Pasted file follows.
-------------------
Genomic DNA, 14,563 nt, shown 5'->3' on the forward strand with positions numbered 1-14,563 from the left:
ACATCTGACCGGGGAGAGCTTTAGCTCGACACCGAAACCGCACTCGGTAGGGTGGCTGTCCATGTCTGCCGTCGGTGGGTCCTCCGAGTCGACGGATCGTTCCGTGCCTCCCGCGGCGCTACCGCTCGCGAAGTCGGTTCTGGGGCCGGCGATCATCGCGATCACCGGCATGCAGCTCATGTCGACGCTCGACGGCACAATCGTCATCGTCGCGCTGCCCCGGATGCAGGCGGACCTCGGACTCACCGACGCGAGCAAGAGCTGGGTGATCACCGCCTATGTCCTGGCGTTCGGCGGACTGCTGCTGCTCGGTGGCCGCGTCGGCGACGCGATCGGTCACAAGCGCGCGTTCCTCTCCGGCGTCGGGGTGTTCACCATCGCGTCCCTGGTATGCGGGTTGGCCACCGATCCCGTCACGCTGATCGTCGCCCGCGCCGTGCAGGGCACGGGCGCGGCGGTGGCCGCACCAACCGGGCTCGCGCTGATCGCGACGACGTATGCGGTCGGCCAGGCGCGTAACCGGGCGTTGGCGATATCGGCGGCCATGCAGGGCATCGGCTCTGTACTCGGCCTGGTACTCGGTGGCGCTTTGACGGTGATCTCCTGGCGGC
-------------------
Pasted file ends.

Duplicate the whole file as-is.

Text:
Genomic DNA, 14,563 nt, shown 5'->3' on the forward strand with positions numbered 1-14,563 from the left:
ACATCTGACCGGGGAGAGCTTTAGCTCGACACCGAAACCGCACTCGGTAGGGTGGCTGTCCATGTCTGCCGTCGGTGGGTCCTCCGAGTCGACGGATCGTTCCGTGCCTCCCGCGGCGCTACCGCTCGCGAAGTCGGTTCTGGGGCCGGCGATCATCGCGATCACCGGCATGCAGCTCATGTCGACGCTCGACGGCACAATCGTCATCGTCGCGCTGCCCCGGATGCAGGCGGACCTCGGACTCACCGACGCGAGCAAGAGCTGGGTGATCACCGCCTATGTCCTGGCGTTCGGCGGACTGCTGCTGCTCGGTGGCCGCGTCGGCGACGCGATCGGTCACAAGCGCGCGTTCCTCTCCGGCGTCGGGGTGTTCACCATCGCGTCCCTGGTATGCGGGTTGGCCACCGATCCCGTCACGCTGATCGTCGCCCGCGCCGTGCAGGGCACGGGCGCGGCGGTGGCCGCACCAACCGGGCTCGCGCTGATCGCGACGACGTATGCGGTCGGCCAGGCGCGTAACCGGGCGTTGGCGATATCGGCGGCCATGCAGGGCATCGGCTCTGTACTCGGCCTGGTACTCGGTGGCGCTTTGACGGTGATCTCCTGGCGGC